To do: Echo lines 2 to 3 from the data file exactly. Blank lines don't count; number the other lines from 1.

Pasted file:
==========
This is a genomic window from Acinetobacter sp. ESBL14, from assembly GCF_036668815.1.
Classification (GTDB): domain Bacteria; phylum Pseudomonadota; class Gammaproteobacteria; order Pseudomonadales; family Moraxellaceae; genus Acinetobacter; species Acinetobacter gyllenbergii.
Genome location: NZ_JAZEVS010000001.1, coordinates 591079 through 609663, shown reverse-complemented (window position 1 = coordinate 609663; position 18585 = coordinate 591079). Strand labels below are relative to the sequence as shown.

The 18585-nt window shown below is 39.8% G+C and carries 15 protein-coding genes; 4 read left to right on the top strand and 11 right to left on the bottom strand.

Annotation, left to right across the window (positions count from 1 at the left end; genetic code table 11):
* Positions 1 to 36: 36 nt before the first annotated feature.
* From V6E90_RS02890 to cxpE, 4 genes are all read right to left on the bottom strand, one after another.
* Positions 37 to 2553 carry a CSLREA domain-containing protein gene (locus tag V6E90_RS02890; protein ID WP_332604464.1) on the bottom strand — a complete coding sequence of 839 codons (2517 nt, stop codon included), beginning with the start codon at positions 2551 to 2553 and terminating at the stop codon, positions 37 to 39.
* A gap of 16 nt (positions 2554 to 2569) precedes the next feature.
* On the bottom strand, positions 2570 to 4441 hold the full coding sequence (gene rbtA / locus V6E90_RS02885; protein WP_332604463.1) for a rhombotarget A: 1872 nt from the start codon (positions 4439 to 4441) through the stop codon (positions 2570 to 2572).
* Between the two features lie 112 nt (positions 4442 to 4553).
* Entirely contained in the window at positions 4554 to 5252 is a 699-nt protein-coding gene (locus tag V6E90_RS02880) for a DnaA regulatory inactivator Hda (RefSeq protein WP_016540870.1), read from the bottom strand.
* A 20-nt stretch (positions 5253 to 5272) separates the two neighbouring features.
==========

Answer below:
Classification (GTDB): domain Bacteria; phylum Pseudomonadota; class Gammaproteobacteria; order Pseudomonadales; family Moraxellaceae; genus Acinetobacter; species Acinetobacter gyllenbergii.
Genome location: NZ_JAZEVS010000001.1, coordinates 591079 through 609663, shown reverse-complemented (window position 1 = coordinate 609663; position 18585 = coordinate 591079). Strand labels below are relative to the sequence as shown.